The PC industry uses a large variety of power connectors which were originally introduced by Molex, using their trademarked (and search-engine unfriendly) brand name "Molex Mini-Fit Jr". This started with the venerable ATX power supply connector shown below:

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And continued with a wide variety of other power connectors, notably the 6-pin and 8-pin PCIe auxiliary power connectors used by GPUs (pictures below).


What is the non-trademarked generic name for this family of connectors?

These connectors are manufactured by several other companies (AMP, TE, FCI, Amphenol, etc) so it's not a Molex-proprietary technology, and I don't think it would have become so widespread if it were anyways. But the other manufacturers list their products under nothing more than a long sequence of digits, like TE's "1586041-6".

I would like to be able to search for connectors in this family without limiting myself to Molex products, which are the only ones that can use the trademarked term "Mini-Fit Jr". There must be a generic term; I'm not a lawyer and don't want to devolve this into amateur legal debates, but my understanding is that in order to maintain a trademark ("Kleenex", "Xerox") there must be a generic term for the product ("Tissue", "Photocopier"); if one doesn't exist then Molex can't enforce their trademark on "Mini-Fit(tm) Jr(tm)"

Additionally, I'm hoping to find the standard that specifies these connectors. After using and examining a lot of them, there appears to be a method to the madness of the keying. You'll notice that some of the pins are square and some are chamfered. Right off the bat that prevents upside-down insertion so long as the male connector (which has a female housing) contains at least one chamfered pin. However it also helps prevent insertion of incompatible connectors: for the vast majority of connectors in this family, each column of two pins has one chamfered and one un-chamfered pin. This means that for a two-row connector with n pins there are 2^(n/2) possible keyings. The ATX connector above is a great example of this. Another example is the 6-pin male PCIe connector shown below:

enter image description here

However there are exceptions! I've come across GPUs before with the connector below that have two chamfered pins in the middle column:

enter image description here

These require a cable that also has two chamfered pins (chamfered male requires chamfered female, but square male will mate with either chamfered or square female) like this one:

enter image description here

Clearly there are a lot of subtleties here. Molex has an irritating habit of not fully describing the connector in the product name; for example the connector above is "Conn Power HDR 6 POS 4.2mm Solder ST Thru-Hole 6 Terminal 1 Port" which does not distinguish between the (at least) two possible incompatible keyings!

All of this brings me to the second question:

Is there a standard that names the possible keyings so that a particular keying can be searched for?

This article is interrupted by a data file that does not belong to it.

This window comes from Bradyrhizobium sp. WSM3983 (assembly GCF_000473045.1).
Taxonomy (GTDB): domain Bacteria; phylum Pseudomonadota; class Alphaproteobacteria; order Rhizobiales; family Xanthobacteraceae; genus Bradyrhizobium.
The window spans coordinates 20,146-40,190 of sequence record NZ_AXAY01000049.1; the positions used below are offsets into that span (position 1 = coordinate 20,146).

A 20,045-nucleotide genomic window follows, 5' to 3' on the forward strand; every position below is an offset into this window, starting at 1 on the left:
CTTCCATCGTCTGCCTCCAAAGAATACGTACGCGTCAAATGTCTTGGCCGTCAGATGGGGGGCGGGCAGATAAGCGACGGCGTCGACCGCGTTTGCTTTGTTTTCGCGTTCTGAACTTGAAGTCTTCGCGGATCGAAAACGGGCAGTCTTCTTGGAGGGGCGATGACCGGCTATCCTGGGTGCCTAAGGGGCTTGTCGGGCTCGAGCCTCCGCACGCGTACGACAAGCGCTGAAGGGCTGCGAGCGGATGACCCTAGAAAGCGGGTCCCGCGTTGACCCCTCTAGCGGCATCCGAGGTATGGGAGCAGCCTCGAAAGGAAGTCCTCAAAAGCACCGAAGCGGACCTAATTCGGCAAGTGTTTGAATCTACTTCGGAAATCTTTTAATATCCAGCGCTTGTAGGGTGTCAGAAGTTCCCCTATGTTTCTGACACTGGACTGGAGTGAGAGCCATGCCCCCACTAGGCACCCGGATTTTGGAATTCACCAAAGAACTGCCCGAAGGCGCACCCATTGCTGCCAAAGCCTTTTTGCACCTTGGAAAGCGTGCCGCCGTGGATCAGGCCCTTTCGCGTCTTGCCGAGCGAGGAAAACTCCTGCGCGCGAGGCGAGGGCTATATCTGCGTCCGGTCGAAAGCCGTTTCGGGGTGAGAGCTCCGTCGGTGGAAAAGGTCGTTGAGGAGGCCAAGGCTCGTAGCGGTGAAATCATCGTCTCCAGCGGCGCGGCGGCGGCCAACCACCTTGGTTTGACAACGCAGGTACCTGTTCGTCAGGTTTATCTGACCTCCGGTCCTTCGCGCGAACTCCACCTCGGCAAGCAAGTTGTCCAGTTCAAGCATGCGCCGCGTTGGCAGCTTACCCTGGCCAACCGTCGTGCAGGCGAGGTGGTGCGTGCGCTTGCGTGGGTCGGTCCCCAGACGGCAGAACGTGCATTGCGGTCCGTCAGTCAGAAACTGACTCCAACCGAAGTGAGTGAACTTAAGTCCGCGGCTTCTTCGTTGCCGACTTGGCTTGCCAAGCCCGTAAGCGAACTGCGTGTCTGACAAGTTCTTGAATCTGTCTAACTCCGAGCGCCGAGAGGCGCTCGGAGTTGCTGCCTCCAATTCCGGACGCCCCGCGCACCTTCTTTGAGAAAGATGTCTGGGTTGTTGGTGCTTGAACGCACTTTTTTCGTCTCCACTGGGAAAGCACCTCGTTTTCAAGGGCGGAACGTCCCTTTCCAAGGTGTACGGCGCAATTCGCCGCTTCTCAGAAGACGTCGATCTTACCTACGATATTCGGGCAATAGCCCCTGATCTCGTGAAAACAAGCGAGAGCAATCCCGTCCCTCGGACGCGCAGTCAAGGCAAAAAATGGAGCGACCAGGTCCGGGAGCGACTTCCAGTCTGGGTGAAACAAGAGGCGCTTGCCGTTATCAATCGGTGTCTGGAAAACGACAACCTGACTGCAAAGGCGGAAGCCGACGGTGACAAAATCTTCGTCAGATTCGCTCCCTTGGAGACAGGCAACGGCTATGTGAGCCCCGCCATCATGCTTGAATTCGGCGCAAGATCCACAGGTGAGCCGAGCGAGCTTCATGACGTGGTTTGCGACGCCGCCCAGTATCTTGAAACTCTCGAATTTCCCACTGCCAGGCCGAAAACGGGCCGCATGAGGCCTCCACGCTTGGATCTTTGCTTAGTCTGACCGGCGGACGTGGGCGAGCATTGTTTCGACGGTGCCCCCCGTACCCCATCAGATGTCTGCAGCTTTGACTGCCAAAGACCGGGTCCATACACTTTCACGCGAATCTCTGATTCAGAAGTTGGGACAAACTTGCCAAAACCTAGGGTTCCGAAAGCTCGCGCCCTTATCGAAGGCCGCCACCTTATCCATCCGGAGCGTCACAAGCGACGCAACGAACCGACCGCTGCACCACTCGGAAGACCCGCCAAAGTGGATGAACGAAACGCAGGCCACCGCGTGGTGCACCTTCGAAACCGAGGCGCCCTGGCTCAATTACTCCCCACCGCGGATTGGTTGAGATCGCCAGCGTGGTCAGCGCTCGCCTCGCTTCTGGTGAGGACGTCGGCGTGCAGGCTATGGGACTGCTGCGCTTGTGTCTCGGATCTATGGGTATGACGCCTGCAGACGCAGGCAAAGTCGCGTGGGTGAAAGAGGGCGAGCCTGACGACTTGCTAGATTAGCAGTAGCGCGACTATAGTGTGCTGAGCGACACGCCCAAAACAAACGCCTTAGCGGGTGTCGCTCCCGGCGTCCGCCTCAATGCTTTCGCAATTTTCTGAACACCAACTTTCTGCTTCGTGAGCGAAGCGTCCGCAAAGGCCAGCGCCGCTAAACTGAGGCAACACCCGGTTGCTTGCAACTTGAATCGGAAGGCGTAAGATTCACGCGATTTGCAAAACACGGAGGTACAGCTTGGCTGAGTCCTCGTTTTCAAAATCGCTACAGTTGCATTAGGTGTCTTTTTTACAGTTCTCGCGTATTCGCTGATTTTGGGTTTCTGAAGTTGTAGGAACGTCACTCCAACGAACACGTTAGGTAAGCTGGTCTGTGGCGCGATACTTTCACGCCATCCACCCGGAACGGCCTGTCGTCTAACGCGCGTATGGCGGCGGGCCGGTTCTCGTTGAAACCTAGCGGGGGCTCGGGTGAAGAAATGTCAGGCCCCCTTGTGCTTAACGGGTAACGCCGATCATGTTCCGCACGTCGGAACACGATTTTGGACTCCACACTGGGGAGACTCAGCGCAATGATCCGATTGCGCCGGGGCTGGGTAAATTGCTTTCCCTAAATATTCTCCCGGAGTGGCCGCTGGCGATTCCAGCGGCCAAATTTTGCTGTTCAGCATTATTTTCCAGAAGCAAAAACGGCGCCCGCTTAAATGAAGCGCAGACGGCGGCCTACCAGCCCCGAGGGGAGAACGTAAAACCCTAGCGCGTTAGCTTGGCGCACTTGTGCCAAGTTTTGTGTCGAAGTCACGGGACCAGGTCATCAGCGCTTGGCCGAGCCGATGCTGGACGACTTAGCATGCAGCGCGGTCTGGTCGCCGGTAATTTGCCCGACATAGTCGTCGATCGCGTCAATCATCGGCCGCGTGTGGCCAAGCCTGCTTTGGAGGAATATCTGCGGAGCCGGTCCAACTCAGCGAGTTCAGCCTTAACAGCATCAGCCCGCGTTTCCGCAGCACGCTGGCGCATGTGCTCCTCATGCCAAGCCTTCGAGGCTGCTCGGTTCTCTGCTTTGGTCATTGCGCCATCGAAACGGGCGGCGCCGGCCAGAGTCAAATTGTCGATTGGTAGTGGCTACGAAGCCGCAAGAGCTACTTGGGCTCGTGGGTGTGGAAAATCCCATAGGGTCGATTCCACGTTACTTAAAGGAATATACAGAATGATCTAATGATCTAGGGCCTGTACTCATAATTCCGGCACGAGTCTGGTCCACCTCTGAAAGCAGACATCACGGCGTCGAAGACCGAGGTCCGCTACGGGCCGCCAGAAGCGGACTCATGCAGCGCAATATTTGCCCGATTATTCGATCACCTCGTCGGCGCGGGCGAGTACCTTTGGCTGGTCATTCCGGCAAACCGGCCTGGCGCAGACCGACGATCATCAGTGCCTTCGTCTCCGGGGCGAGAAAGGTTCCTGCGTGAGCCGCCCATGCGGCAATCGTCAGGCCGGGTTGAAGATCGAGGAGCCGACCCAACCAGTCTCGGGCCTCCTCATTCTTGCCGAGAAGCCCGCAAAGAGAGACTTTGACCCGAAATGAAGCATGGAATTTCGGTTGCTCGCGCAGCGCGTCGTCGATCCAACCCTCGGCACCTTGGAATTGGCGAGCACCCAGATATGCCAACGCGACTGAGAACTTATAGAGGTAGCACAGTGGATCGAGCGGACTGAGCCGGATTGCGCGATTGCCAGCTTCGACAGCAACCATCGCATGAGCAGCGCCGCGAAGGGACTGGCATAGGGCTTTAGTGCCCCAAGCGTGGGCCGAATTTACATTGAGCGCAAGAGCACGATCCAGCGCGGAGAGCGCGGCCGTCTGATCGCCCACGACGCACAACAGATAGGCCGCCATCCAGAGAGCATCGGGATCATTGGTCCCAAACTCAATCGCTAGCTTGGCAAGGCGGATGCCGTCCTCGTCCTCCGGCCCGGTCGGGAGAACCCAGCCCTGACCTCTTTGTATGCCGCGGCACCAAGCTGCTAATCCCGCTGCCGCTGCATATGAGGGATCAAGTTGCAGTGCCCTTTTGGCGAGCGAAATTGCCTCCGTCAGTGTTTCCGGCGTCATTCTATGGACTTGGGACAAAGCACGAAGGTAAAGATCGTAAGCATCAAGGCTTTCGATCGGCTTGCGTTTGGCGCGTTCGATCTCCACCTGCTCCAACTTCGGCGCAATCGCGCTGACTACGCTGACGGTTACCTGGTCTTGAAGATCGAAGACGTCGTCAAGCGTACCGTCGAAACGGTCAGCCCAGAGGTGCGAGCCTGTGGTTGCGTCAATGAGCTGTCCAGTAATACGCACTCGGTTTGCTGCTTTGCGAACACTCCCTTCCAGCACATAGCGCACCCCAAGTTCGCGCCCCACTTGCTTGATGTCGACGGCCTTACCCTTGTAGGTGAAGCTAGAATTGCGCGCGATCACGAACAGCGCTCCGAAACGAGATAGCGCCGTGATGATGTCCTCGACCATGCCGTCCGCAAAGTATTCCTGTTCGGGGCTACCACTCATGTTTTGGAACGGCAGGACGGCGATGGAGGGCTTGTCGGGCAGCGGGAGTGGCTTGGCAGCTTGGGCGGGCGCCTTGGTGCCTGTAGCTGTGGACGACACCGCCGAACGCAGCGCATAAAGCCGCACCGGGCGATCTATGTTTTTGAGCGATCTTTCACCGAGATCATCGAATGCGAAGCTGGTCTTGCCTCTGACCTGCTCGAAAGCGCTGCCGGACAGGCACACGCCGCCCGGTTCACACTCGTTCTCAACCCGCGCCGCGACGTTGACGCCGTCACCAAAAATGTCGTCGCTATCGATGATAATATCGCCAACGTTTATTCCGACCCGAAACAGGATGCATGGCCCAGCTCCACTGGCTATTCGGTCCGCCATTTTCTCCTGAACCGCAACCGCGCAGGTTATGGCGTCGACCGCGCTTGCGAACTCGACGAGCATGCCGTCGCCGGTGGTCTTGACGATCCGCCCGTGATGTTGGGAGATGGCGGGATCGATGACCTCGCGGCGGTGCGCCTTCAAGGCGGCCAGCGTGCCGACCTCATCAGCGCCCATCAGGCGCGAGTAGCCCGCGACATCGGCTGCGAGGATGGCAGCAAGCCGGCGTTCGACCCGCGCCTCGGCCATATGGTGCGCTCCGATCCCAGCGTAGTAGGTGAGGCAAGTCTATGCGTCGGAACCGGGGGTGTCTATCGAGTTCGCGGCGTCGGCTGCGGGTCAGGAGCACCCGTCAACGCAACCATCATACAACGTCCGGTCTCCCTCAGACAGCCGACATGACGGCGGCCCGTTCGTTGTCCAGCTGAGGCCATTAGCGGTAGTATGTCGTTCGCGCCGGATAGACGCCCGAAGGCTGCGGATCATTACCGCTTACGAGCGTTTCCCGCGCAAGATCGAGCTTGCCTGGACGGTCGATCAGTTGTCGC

A lot of great information on this topic (but, unfortunately, not the answer to my question) can be found at All about the various PC power supply cables and connectors


3 Answers 3


The EPSV12 v2.0 specification actually names "Molex _____ or equivalent" in the specification so it's a bit more than a de facto but not quite de jure. Several suppliers keep track of equivalency tables for the various part numbers, but not all do. Sometimes politics gets in the way of those tables being complete (for example, DigiKey keeps track of drop-in replacements but I've noticed they don't generally list any for Molex products). Molex helpfully (/s) has a database that will tell you the equivalent Molex part number, but of course it doesn't work in the other direction.

  • \$\begingroup\$ Er yes, but the question is about the name of the family rather than any one specific connector such as the "24-Pin Molex 39-01-2240 or equivalent" in the document you linked. Molex is a huge company and there are several radically different connector families which are all called "Molex connectors" because they're made by Molex. For example, the old four-pin hard drive power connector looks nothing at all like the PCIe connector above, although Molex originated both of them. \$\endgroup\$
    – user4718
    Oct 3, 2017 at 4:29
  • \$\begingroup\$ The four-pin hard drive power connector was an AMP Commercial Mate-N-Lock connector, widely copied. \$\endgroup\$
    – Whit3rd
    Nov 4, 2017 at 9:28
  • \$\begingroup\$ There is no generic name, nor standard. Nor does there have to be. "Connector" is enough for Molex to enforce their trade mark. \$\endgroup\$
    – Finbarr
    Nov 4, 2017 at 14:20

If you want to find equivalent connectors, start with the pitch on any distributors website and start mulling over connectors. Then get the mechanical documents and compare them. More often then not there aren't equivalents.


According to Wikipedia, the technical term is a pin and socket connector, although the vernacular (in my experience) tends to be either "molex connector" or "motherboard/CPU/whatnot power connector".


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